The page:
Friday, July 18, 2008

Islamophobia: The New Acceptable Prejudice

A recent poll stated that 12% of Americans, more than one in ten, believe that Senator Barack Obama is a Muslim. It's quite a large percentage, given the publicity of Obama's former pastor, the now notorious Jeremiah Wright. For many months, the Obama campaign has been furiously trying to explain that Obama is not a Muslim. Then, a brilliantly satirical caricature of Obama and his wife Michelle appeared on the cover of The New Yorker. Both the Obama camp and the McCain camp called the cover offensive, but the folks at The New Yorker stuck to its guns and defended its satire. The least problematic of this incident was that they had to explain that their cover was satirical, and everyone knows that when you have to explain a joke, it's no longer funny. It's Comedy 101. Granted, it's The New Yorker, hardly that funny to begin with. But that's an entry for another time.

How did Senator Obama himself feel? In an interview with Larry King, Senator Obama stated that "when you're running for president for almost two years ... you get a pretty thick skin. And, you know, I've seen and heard worse." He then added that "this is actually an insult against Muslim-Americans, something that we don't spend a lot of time talking about. And sometimes I've been derelict in pointing that out. You know, there are wonderful Muslim-Americans all across the country who are doing wonderful things. And for this to be used as sort of an insult or to raise suspicions about me I think is unfortunate." King then immediately switched topics and discussed the war in Iraq with Senator Obama.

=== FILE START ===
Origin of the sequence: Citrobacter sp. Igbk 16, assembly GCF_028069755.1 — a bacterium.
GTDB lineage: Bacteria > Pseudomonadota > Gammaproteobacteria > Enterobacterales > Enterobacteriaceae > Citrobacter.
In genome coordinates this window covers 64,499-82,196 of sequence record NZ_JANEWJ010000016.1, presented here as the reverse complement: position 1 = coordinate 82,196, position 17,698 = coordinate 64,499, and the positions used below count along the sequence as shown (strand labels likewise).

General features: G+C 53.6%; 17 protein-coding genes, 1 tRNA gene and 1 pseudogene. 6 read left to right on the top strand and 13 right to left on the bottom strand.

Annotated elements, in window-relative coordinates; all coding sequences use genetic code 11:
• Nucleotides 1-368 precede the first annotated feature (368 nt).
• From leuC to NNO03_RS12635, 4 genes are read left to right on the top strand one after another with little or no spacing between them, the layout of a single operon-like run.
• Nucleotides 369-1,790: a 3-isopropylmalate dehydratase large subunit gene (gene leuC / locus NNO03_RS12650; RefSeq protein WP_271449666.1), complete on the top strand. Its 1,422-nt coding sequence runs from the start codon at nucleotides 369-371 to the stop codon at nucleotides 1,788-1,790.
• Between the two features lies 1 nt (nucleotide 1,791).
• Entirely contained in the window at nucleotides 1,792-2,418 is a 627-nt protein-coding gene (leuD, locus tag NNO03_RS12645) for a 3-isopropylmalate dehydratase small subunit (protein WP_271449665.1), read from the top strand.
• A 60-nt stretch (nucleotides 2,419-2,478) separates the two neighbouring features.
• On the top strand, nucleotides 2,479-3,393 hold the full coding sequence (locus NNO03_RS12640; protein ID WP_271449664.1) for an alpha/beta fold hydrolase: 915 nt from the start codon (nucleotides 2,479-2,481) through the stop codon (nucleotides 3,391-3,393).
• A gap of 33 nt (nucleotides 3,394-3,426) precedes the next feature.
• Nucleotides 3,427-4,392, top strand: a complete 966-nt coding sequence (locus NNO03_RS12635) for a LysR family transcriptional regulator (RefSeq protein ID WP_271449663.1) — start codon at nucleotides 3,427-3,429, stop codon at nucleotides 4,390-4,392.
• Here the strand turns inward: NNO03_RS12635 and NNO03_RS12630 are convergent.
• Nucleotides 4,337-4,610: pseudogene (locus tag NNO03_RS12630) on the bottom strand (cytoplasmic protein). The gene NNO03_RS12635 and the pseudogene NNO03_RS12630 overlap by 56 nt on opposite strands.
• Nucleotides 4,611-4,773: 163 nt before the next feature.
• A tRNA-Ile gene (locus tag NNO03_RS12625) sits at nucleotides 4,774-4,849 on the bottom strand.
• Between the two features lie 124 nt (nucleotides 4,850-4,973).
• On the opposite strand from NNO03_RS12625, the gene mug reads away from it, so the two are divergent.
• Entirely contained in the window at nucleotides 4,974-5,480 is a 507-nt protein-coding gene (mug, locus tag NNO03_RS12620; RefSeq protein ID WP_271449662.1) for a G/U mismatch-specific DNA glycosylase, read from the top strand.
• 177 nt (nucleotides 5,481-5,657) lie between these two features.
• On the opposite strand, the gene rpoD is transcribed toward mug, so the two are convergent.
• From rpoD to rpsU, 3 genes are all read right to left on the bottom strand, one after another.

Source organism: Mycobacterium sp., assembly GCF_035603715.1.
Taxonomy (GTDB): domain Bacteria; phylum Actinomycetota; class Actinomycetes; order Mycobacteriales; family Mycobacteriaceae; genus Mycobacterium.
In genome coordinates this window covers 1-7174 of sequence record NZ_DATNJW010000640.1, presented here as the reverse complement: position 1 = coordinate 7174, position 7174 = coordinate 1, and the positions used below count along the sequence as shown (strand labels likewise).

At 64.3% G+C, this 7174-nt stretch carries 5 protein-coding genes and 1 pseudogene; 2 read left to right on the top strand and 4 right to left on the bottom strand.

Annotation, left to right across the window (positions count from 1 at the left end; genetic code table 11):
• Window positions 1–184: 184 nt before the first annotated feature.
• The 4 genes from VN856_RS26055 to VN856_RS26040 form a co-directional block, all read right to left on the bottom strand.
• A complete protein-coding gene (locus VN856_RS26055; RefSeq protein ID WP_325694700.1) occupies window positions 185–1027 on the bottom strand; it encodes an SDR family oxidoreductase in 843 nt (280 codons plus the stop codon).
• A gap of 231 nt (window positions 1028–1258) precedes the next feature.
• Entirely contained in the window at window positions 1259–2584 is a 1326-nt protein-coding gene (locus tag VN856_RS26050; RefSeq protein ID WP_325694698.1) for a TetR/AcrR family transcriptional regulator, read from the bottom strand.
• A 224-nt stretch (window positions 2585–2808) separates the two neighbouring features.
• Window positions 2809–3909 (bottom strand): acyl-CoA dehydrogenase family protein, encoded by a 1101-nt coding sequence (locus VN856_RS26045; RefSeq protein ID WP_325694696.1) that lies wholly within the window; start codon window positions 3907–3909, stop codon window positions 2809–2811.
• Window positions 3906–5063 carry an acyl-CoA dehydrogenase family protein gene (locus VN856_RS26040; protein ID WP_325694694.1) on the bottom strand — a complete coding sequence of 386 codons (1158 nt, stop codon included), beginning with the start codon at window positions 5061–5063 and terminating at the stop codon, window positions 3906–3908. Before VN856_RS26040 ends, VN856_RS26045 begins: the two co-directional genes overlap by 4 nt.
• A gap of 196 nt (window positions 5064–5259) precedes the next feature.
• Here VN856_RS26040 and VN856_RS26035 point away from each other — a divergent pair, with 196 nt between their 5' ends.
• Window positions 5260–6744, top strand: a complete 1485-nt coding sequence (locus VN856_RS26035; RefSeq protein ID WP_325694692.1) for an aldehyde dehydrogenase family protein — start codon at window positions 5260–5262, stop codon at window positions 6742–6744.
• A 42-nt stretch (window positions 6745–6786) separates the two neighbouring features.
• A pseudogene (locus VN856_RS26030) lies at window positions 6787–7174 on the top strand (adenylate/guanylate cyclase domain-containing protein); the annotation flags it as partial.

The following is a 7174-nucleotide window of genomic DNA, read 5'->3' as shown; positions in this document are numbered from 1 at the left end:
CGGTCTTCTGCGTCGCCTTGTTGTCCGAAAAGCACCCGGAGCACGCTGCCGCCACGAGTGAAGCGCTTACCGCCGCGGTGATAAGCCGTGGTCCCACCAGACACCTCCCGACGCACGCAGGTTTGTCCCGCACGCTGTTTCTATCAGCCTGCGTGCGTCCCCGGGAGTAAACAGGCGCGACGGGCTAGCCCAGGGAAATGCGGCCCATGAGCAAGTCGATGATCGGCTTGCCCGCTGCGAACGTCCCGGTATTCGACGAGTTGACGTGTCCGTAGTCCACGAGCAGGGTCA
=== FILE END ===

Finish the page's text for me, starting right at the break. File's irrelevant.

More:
In addition to treating the magazine cover with a grain of salt, Obama brought up a point that I've been aching to hear raised: what's wrong with being Muslim?

During this campaign, Obama's secret Muslim past is an accusation that has been tossed around by the ignorant, playing on fears of another 9/11. As a consequence, the Obama campaign has tried to distance itself from the Muslim community, even going to far as to remove two Muslim women wearing headscarves lest they appear in the same vicinity as Obama. The Muslim world is so feared and stigmatized that American Muslims are treated like second-class citizens. Fortunately, the Obama campaign immediately apologized, and that was that. If only that could be true of all apologies.
Racism, sexism, and anti-Semitism are the top three prejudices that are taken advantage of in order to discredit an opponent's argument. Since there is no way to successfully defend oneself against charges of these three prejudices without sounding like an ignoramus, these prejudices are the standard go-to for argumentative tactics. They work, because they evoke feelings of oppression, from slavery to the Holocaust. The fear of resembling an oppressor is so grand, no self-respecting person can afford to make a remark that is even close to sounding racist, sexist, or anti-Semitic, bringing about obvious benefits (less outward prejudice) and drawbacks (free-speech is stifled).